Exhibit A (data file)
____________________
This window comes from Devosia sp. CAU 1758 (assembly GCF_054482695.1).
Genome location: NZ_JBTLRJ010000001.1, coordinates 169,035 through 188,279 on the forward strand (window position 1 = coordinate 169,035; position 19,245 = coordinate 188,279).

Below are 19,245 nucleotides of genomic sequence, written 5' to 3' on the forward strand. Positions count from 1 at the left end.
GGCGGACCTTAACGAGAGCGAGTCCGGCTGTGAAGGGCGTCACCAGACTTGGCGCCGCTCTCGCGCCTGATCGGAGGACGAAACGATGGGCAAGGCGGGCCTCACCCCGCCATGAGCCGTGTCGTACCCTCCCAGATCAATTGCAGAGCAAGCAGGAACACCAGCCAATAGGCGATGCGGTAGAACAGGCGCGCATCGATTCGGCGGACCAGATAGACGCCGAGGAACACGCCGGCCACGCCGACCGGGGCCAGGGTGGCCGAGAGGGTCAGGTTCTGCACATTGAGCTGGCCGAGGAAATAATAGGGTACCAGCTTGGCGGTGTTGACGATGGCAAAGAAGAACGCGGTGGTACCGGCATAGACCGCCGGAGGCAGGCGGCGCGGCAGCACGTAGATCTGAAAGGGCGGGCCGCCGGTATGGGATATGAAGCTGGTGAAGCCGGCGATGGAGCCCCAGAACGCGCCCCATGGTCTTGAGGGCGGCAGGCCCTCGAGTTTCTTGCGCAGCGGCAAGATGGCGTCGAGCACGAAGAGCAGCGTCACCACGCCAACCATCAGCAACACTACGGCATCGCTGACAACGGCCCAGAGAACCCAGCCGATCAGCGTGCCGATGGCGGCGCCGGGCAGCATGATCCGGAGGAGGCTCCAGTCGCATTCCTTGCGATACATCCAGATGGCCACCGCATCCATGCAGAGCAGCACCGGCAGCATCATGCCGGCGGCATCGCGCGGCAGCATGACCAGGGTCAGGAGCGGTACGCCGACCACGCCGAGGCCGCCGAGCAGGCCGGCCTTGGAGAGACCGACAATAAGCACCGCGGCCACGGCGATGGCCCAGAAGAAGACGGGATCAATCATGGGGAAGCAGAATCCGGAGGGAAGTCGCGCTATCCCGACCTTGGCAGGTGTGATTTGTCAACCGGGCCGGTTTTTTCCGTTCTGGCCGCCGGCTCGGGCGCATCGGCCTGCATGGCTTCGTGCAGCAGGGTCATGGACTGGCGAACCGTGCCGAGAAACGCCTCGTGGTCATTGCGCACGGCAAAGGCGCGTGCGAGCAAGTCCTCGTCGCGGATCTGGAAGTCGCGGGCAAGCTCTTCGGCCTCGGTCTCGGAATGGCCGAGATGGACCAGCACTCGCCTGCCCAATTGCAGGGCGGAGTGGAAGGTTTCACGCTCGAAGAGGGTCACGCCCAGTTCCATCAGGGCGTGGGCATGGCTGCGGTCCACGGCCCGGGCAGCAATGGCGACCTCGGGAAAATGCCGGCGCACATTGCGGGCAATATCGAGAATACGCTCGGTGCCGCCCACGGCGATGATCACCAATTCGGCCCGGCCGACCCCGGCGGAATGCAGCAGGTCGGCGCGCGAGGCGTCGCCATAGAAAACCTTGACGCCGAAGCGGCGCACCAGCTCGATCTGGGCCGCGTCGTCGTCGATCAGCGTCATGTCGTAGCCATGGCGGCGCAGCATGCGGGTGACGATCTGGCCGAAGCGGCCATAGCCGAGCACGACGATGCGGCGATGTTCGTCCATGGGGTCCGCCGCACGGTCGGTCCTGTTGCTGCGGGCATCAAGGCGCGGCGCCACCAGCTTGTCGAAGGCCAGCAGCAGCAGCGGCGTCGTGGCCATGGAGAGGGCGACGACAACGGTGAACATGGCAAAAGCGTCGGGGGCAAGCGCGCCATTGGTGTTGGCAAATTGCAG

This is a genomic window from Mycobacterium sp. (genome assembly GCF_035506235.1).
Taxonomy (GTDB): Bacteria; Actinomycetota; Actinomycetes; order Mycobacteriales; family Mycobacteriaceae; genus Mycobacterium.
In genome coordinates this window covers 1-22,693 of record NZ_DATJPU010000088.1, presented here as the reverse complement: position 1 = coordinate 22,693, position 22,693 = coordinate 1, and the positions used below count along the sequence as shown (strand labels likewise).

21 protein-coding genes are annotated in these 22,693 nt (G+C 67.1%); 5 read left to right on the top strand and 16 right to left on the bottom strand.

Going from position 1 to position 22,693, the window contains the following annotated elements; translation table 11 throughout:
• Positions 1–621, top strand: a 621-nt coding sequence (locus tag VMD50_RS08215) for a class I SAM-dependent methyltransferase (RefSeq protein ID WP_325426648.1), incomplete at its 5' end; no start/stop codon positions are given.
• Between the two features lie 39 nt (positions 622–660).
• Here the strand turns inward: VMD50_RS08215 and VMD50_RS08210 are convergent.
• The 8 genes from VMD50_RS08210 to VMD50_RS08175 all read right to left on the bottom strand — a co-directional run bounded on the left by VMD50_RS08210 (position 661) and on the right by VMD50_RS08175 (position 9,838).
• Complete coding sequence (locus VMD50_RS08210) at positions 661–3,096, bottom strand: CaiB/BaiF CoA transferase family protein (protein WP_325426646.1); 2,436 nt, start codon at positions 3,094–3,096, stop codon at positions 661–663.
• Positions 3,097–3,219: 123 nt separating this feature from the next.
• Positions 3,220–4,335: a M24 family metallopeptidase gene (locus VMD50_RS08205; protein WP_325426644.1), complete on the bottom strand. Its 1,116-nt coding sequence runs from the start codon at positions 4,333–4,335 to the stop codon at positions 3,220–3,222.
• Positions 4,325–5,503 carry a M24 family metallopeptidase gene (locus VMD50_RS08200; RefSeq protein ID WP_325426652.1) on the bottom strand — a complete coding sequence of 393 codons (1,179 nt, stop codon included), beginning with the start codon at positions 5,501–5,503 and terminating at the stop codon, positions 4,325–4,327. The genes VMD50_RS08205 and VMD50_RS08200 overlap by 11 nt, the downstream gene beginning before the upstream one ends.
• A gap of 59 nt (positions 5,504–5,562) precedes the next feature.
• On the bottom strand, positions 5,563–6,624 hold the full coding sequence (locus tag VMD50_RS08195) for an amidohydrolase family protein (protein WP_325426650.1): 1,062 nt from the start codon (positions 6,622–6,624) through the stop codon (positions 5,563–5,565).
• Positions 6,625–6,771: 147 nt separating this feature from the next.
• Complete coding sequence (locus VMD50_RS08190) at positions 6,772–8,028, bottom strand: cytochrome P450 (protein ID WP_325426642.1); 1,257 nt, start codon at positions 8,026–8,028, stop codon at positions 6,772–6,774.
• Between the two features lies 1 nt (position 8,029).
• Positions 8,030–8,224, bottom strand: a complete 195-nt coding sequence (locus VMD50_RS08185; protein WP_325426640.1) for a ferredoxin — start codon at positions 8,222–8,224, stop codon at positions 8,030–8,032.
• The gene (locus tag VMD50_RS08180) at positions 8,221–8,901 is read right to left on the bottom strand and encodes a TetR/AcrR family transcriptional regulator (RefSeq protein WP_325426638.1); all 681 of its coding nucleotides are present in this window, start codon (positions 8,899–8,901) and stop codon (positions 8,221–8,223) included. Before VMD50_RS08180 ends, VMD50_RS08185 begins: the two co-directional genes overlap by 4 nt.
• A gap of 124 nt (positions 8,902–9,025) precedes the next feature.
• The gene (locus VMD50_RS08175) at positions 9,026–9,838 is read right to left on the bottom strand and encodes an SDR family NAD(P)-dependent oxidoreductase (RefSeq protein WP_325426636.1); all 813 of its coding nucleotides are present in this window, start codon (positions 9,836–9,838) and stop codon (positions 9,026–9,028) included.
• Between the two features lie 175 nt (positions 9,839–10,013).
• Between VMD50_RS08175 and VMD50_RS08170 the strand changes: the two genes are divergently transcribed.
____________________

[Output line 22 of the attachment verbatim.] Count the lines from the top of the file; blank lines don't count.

• Between the two features lies 1 nt (position 8,029).